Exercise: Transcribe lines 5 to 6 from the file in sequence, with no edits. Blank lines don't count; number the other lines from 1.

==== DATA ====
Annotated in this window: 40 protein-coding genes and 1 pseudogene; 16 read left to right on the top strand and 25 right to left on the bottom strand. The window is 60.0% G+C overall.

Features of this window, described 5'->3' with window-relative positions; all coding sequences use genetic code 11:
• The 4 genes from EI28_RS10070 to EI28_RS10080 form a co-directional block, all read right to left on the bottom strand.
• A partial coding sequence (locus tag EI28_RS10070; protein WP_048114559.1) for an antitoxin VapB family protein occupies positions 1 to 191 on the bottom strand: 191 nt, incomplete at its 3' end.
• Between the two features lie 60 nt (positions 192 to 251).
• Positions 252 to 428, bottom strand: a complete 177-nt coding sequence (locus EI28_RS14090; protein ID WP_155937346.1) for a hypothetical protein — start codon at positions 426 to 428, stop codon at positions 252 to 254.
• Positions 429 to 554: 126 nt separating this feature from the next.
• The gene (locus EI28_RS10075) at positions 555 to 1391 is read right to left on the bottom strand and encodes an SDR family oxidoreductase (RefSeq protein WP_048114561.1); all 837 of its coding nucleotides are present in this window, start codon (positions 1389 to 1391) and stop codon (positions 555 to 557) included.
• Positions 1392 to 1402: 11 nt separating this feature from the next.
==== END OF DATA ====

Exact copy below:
• Between the two features lie 60 nt (positions 192 to 251).
• Positions 252 to 428, bottom strand: a complete 177-nt coding sequence (locus EI28_RS14090; protein ID WP_155937346.1) for a hypothetical protein — start codon at positions 426 to 428, stop codon at positions 252 to 254.